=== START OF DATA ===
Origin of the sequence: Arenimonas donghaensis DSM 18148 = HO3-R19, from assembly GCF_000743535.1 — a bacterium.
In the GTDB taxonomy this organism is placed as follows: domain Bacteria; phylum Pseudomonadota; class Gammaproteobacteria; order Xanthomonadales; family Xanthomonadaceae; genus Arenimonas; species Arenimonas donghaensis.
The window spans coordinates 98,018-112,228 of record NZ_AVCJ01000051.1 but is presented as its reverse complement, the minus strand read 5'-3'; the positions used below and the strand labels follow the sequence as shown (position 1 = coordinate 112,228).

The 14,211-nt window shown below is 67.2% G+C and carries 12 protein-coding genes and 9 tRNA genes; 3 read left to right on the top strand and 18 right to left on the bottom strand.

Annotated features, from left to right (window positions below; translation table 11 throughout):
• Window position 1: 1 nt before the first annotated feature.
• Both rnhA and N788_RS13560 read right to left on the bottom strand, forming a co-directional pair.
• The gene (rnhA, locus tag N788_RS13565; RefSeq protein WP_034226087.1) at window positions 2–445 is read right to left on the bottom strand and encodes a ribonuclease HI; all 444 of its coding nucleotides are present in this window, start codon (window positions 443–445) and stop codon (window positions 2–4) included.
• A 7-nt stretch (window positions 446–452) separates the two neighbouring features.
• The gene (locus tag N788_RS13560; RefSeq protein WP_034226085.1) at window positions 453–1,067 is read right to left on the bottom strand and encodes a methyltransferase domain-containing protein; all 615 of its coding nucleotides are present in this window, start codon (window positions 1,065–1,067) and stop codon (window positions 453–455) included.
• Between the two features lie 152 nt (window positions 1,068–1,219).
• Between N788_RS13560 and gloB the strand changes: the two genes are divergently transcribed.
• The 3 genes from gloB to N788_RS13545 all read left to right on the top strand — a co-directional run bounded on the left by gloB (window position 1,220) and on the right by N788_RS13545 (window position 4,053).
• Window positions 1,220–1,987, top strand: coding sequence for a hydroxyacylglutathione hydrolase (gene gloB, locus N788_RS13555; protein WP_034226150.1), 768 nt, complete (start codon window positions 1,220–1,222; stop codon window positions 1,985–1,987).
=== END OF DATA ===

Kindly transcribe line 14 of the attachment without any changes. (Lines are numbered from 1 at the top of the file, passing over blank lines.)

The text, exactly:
• Window positions 1,220–1,987, top strand: coding sequence for a hydroxyacylglutathione hydrolase (gene gloB, locus N788_RS13555; protein WP_034226150.1), 768 nt, complete (start codon window positions 1,220–1,222; stop codon window positions 1,985–1,987).